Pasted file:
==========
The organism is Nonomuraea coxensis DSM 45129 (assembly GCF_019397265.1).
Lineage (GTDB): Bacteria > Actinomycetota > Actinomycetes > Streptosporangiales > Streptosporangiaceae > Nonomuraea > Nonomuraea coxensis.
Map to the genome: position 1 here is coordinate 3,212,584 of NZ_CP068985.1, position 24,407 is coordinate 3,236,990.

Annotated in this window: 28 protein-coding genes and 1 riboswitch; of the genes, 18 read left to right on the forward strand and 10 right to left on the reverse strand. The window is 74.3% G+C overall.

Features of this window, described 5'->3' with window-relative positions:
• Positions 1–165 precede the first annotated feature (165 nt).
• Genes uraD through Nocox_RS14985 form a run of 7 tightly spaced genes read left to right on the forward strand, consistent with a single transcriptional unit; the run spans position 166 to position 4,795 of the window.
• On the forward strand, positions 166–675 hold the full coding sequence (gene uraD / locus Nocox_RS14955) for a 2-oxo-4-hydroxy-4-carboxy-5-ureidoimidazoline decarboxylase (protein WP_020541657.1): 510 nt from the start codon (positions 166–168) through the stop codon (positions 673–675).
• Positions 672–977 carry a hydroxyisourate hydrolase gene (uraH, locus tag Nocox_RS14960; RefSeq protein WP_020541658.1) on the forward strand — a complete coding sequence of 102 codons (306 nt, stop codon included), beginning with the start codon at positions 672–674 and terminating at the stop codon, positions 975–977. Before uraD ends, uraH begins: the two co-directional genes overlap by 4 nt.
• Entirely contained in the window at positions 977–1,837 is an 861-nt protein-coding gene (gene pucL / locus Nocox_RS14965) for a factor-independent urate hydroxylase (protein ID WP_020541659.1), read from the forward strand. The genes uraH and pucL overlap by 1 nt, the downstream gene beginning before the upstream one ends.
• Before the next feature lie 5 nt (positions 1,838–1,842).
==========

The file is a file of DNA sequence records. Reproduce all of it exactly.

The organism is Nonomuraea coxensis DSM 45129 (assembly GCF_019397265.1).
Lineage (GTDB): Bacteria > Actinomycetota > Actinomycetes > Streptosporangiales > Streptosporangiaceae > Nonomuraea > Nonomuraea coxensis.
Map to the genome: position 1 here is coordinate 3,212,584 of NZ_CP068985.1, position 24,407 is coordinate 3,236,990.

Annotated in this window: 28 protein-coding genes and 1 riboswitch; of the genes, 18 read left to right on the forward strand and 10 right to left on the reverse strand. The window is 74.3% G+C overall.

Features of this window, described 5'->3' with window-relative positions:
• Positions 1–165 precede the first annotated feature (165 nt).
• Genes uraD through Nocox_RS14985 form a run of 7 tightly spaced genes read left to right on the forward strand, consistent with a single transcriptional unit; the run spans position 166 to position 4,795 of the window.
• On the forward strand, positions 166–675 hold the full coding sequence (gene uraD / locus Nocox_RS14955) for a 2-oxo-4-hydroxy-4-carboxy-5-ureidoimidazoline decarboxylase (protein WP_020541657.1): 510 nt from the start codon (positions 166–168) through the stop codon (positions 673–675).
• Positions 672–977 carry a hydroxyisourate hydrolase gene (uraH, locus tag Nocox_RS14960; RefSeq protein WP_020541658.1) on the forward strand — a complete coding sequence of 102 codons (306 nt, stop codon included), beginning with the start codon at positions 672–674 and terminating at the stop codon, positions 975–977. Before uraD ends, uraH begins: the two co-directional genes overlap by 4 nt.
• Entirely contained in the window at positions 977–1,837 is an 861-nt protein-coding gene (gene pucL / locus Nocox_RS14965) for a factor-independent urate hydroxylase (protein ID WP_020541659.1), read from the forward strand. The genes uraH and pucL overlap by 1 nt, the downstream gene beginning before the upstream one ends.
• Before the next feature lie 5 nt (positions 1,838–1,842).